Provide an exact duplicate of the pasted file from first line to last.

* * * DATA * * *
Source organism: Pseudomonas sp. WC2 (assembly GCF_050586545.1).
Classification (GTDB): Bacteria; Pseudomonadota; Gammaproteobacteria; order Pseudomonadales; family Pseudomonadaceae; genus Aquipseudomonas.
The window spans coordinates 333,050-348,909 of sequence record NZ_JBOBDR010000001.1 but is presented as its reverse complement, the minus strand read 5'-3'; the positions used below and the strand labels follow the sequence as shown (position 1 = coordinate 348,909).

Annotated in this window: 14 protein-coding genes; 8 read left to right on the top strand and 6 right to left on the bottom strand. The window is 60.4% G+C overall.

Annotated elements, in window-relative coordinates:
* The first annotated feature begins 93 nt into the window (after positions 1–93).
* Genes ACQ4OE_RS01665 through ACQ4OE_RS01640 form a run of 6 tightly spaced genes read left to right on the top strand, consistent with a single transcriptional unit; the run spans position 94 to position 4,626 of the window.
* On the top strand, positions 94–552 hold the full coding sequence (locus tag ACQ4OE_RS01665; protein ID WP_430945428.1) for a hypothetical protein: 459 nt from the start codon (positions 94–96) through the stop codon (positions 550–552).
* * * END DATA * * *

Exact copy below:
Source organism: Pseudomonas sp. WC2 (assembly GCF_050586545.1).
Classification (GTDB): Bacteria; Pseudomonadota; Gammaproteobacteria; order Pseudomonadales; family Pseudomonadaceae; genus Aquipseudomonas.
The window spans coordinates 333,050-348,909 of sequence record NZ_JBOBDR010000001.1 but is presented as its reverse complement, the minus strand read 5'-3'; the positions used below and the strand labels follow the sequence as shown (position 1 = coordinate 348,909).

Annotated in this window: 14 protein-coding genes; 8 read left to right on the top strand and 6 right to left on the bottom strand. The window is 60.4% G+C overall.

Annotated elements, in window-relative coordinates:
* The first annotated feature begins 93 nt into the window (after positions 1–93).
* Genes ACQ4OE_RS01665 through ACQ4OE_RS01640 form a run of 6 tightly spaced genes read left to right on the top strand, consistent with a single transcriptional unit; the run spans position 94 to position 4,626 of the window.
* On the top strand, positions 94–552 hold the full coding sequence (locus tag ACQ4OE_RS01665; protein ID WP_430945428.1) for a hypothetical protein: 459 nt from the start codon (positions 94–96) through the stop codon (positions 550–552).